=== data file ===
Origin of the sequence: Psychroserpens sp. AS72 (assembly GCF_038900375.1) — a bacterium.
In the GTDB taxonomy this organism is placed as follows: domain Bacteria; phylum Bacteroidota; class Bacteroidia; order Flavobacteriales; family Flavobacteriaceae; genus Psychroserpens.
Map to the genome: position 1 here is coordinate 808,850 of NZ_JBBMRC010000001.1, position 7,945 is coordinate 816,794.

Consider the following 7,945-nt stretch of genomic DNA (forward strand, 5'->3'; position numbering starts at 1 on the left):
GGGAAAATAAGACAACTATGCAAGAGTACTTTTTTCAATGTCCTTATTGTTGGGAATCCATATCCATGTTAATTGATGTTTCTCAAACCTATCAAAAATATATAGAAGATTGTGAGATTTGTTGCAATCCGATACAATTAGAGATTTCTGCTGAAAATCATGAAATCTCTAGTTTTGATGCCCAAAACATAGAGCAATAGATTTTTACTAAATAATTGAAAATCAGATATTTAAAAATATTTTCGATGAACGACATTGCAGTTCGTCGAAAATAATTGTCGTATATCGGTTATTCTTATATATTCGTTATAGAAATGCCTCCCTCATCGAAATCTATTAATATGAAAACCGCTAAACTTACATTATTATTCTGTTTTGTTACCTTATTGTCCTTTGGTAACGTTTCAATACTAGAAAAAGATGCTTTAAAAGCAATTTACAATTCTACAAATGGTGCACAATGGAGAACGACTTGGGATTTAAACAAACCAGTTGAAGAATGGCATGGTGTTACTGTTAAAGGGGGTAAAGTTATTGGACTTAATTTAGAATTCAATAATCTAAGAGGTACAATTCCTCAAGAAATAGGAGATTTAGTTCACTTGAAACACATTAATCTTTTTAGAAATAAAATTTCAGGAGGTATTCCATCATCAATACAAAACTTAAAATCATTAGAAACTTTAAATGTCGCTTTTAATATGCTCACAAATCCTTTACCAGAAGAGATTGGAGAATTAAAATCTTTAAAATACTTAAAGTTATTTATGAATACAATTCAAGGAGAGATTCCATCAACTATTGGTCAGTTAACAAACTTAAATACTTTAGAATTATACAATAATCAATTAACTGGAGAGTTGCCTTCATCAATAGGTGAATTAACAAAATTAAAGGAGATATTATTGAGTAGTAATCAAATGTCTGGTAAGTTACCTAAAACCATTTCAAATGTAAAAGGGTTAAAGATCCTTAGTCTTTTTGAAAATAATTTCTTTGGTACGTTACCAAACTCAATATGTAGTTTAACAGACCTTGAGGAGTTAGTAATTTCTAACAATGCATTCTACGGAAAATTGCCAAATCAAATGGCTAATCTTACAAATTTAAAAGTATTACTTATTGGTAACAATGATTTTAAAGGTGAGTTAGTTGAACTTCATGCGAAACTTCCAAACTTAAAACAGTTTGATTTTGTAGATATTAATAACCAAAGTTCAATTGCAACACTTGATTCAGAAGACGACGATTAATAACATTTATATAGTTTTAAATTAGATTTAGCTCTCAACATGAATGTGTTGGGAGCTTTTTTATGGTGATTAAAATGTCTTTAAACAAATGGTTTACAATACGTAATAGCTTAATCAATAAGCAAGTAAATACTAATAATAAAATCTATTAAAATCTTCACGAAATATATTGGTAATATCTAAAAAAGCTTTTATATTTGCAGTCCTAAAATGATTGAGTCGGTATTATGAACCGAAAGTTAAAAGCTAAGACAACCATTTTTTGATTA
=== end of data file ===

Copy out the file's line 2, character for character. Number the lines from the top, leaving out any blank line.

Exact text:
In the GTDB taxonomy this organism is placed as follows: domain Bacteria; phylum Bacteroidota; class Bacteroidia; order Flavobacteriales; family Flavobacteriaceae; genus Psychroserpens.